The death penalty has become one of the most publicized and controversial issues in society today. Since the winter of 1936, the debate over capital .
punishment has swayed from great public support to meager numbers of .
proponents. In December of 1936, the first scientific death penalty poll was .
conducted and resulted in 61 percent of the populous “believe[d] in .
the death penalty for murder” (Acker, 27). The poll measured public .
sentiment about the death penalty in light of the exceptional media attention .
given to the execution of Bruno Hauptman, the alleged Lindbergh-baby .
kidnapper and murderer. Since this first capital punishment poll, there have .
been many others. A poll in 1966 indicated an all-time low in capital .
punishment approval ratings when support fell to 42 percent. Since then, .
support of capital punishment in the United States has grown an average of .
more than one percentage point a year. Surprisingly, in no year in which .
capital punishment polls were conducted, has a majority of Americans opposed .
the death penalty. .
One outstanding question arises in light of America’s acceptance of the death .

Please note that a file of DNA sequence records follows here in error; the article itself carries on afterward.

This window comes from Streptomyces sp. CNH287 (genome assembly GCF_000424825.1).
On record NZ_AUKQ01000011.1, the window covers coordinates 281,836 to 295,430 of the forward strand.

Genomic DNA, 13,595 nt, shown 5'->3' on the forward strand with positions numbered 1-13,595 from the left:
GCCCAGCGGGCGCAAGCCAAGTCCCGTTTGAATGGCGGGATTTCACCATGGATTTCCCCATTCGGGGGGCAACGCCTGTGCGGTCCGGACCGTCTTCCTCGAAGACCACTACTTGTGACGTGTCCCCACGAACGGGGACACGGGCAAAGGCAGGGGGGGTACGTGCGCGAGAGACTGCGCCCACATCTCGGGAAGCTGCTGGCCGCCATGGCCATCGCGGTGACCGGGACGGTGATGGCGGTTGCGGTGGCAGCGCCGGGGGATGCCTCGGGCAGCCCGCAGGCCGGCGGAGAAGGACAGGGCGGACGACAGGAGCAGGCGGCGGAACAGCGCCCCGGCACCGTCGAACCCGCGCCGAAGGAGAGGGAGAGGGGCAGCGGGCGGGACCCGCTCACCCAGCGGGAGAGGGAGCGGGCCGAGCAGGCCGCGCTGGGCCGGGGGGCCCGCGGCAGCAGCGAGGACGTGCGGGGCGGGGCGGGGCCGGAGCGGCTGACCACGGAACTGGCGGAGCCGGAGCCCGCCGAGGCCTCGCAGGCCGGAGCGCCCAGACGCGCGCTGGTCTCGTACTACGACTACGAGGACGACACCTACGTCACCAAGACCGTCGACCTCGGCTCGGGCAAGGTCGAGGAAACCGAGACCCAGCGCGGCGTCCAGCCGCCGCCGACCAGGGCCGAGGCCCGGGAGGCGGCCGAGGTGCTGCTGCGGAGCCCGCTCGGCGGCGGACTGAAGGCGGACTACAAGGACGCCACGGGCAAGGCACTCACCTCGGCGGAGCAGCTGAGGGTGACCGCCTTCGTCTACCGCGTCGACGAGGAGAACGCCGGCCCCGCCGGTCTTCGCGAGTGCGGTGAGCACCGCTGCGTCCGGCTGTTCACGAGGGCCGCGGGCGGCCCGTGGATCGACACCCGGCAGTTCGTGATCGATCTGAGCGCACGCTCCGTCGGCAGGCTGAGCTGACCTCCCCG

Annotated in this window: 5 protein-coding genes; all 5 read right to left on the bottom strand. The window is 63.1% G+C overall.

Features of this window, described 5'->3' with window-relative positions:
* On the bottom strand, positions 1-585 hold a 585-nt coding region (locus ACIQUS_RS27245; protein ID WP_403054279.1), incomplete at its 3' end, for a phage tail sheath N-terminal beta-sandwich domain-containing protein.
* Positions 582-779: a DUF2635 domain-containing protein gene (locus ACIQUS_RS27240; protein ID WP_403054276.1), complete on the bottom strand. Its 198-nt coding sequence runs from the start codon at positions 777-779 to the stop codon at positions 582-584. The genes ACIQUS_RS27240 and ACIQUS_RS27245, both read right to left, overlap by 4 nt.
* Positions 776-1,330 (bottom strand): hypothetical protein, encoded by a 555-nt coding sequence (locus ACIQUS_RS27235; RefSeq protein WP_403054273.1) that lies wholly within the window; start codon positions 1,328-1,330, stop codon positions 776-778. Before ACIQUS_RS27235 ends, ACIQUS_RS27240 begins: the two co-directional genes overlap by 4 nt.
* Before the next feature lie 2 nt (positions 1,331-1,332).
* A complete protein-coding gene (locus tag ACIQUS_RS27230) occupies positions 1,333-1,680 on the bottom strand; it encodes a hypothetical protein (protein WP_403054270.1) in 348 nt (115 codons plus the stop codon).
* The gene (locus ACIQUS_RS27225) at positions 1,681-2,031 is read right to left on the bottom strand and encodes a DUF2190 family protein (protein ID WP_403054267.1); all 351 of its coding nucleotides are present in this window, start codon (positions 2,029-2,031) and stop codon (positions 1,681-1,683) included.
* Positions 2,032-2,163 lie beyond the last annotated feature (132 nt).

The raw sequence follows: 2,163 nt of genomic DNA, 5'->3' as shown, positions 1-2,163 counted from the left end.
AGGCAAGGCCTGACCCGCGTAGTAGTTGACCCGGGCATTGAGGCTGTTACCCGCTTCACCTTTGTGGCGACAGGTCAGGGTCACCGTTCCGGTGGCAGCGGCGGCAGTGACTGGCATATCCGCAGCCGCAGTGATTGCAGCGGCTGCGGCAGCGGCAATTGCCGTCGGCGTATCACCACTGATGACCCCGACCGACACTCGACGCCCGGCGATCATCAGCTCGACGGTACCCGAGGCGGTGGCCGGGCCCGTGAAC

penalty: how has the deliberate and planned killing of “criminals” become .
such a desired and endorsed feature of our society? Public support for the .
death penalty has remained high; however, by government standards, capital .
punishment is regarded as cruel and unusual. The 8th Amendment to the .
Constitution provides protection from such punishment declared cruel and .
unusual. In the death penalty policy of 1890, only such things as “burning .
by the stake, crucifixion, breaking on the wheel, or the like” were .
prohibited. All of these things would definitely appear cruel and unusual to .
people today, the list of overly harsh punishments was expanded in 1947, .
after the electric chair failed to work twice in capital punishment .
executions. It was banned from use and declared another form of cruel and .